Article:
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Paul Storr silver will lead the Fine Furniture, Silver, Decorative Arts & Clocks Auction at Bonhams
A set of four George IV sterling silver-covered breakfast dishes (1829), by Paul Storr. Est. $30,000-50,000. Photo: Bonhams.

NEW YORK, NY.- The Fine Furniture, Silver, Decorative Arts & Clocks auction at Bonhams New York on 4 March will feature a very strong selection of silver by Paul Storr (1771-1884), recognized as one of the world’s finest silversmiths.

Storr began his career as an apprentice to Swedish-born silversmith, Andrew Fogleberg, under whose tutelage Storr’s interest in neo-Classical design flourished. His talent earned him the patronage of several powerful figures, including King George III, Admiral Lord Nelson, and the third Duke of Portland. In his later life he was associated with the Royal Goldsmiths: Rundell, Bridge and Rundell.

“The consistency of his superior craftsmanship, unique designs and the high quality of silver made Storr the legend that he remains today,” said Aileen Ward, Director of the Silver & Objects of Vertu department at Bonhams.

Important Paul Storr items in this auction are:

· A set of four George IV sterling silver-covered breakfast dishes (1829), which are estimated at $30,000-50,000. The domed covers on each dish bear the shield, coronet, supporters and motto of Charles Sackville Germain, the Duke of Dorset (1720-1843). The Duke lived in Knole, the great house standing in 5000 acres of Kent parkland, which was a palace for both Kings and Archbishops before it became the home of the Sackville family for ten generations. Its 365 windows, 52 rooms and 12 staircases were memorably chronicled by Vita Sackville-West.

· Two graduated Regency sterling silver oval meat dishes (1816), which are estimated at $20,000-30,000. The dishes are engraved with the arms of Robert Townley Parker (1793-1879), who served as Member of Parliament for Preston from 1837 to 1857.

· An unusual William IV sterling silver soufflé dish (1831), estimated at $4,000-6,000, is engraved with the arms of Errington, ancient Northumberland family whose name and estate is mentioned in documents of the reign of King Stephen (1135-54).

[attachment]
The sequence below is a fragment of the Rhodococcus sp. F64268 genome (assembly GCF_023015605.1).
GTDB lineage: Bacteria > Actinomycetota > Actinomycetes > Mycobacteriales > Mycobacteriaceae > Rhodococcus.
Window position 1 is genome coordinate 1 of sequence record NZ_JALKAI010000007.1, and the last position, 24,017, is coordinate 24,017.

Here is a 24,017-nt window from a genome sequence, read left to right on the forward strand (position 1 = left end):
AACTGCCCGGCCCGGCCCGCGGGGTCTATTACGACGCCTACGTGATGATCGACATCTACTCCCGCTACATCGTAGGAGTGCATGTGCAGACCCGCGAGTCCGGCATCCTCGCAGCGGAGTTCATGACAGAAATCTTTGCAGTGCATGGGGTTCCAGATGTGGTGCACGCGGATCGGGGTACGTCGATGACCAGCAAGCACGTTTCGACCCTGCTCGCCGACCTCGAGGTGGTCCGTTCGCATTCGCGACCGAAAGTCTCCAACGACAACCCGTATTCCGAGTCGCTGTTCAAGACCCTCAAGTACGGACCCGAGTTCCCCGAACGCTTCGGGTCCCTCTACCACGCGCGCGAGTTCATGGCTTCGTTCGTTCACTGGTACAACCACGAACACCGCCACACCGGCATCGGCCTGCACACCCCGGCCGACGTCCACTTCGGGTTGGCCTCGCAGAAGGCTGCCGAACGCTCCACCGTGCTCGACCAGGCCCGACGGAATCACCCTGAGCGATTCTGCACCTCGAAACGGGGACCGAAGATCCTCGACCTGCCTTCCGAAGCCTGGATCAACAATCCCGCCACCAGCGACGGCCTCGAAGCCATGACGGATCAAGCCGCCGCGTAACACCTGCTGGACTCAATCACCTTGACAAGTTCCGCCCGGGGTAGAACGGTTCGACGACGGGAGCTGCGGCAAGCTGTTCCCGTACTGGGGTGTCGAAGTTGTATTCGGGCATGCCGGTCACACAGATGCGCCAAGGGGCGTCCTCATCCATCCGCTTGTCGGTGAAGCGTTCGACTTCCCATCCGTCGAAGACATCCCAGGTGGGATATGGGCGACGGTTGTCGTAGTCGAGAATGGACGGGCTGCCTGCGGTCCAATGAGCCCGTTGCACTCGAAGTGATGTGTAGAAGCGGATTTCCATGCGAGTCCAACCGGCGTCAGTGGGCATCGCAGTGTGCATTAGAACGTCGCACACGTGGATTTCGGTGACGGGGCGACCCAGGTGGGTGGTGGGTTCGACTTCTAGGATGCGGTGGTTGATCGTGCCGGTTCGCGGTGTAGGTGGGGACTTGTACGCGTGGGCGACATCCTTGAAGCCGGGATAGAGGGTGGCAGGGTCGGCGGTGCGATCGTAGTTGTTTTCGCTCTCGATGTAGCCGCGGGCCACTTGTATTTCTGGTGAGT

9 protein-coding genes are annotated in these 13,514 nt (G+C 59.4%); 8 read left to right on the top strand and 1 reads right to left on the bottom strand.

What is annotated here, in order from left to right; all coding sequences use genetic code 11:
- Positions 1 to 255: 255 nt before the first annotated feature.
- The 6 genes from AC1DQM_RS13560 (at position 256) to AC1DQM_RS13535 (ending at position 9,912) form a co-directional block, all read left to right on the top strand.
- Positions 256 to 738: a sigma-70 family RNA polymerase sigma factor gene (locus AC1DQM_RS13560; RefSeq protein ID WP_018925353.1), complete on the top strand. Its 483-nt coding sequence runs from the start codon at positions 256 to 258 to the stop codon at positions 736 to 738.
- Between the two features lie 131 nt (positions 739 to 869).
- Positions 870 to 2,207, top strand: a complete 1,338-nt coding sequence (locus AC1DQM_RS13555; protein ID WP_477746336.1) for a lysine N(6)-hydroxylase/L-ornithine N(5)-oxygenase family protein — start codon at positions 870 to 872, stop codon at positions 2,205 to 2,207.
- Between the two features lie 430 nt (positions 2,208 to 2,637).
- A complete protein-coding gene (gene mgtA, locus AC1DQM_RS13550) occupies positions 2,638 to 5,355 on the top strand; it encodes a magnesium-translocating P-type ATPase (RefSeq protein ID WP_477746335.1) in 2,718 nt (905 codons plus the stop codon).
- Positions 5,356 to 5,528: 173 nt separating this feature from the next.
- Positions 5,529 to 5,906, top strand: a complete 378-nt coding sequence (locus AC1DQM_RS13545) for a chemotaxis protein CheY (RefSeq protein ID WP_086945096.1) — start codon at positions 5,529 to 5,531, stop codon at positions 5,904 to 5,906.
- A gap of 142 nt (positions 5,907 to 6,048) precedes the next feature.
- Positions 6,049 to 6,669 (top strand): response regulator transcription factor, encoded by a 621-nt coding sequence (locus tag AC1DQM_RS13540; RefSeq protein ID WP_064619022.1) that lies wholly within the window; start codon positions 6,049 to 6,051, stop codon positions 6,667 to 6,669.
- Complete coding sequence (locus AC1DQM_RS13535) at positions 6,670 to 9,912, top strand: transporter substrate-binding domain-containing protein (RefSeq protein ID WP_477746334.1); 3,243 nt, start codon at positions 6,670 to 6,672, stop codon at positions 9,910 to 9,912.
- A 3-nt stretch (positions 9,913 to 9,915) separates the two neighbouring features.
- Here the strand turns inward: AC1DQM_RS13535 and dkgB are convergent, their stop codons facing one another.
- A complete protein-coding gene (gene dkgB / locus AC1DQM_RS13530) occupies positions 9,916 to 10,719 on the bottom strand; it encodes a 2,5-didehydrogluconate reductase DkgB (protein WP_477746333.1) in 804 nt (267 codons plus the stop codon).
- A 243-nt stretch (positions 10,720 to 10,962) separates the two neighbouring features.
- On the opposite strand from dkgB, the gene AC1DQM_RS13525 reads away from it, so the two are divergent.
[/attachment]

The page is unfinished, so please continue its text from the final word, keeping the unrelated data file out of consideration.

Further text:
· A pair of George IV sterling silver sauce tureens from 1820 and 1822, which are estimated at $10,000-15,000. They are engraved with the arms of Newman of Ludgran and Gluvias, Cornwall.

Other notable lots add to the great diversity of this season’s selection of fine silver. They include remarkable American, English and Continental pieces from estates and private collections:

· An American parcel-gilt sterling silver two-handled footed vase (c. 1893), possibly designed by John T. Curran of Tiffany & Co., which is estimated at $20,000-30,000. On 1 May 1868, Charles L. Tiffany merged the company’s silversmith business with that of Edward C. Moore. The merger spurred the company’s greatest period of silver-making, with new forms and styles of decoration being introduced, including motifs from Asian, Native American and Islamic art.

· An American hammered sterling silver and mixed-metal Japanesque tea caddy by Tiffany & Co. (c. 1880). It is estimated at $12,000-18,000. Decorated with naturalistic applied copper, gold and mokume decoration.

· A pair of Danish hammered sterling silver two-light candelabra by Georg Jensen Silversmithy from Copenhagen (c. 1925-32), which are estimated at $12,000-18,000.

· An Italian sterling silver Etruscan vase with a hammered surface by Mario Buccellati (b. 1968). Buccellati began working in 1919 and, after opening shops in Rome, Milan and Florence, expanded overseas by opening stores on New York’s Fifth Avenue in 1956 and Palm Beach’s Worth Avenue in 1958. It is estimated at $10,000-15,000.

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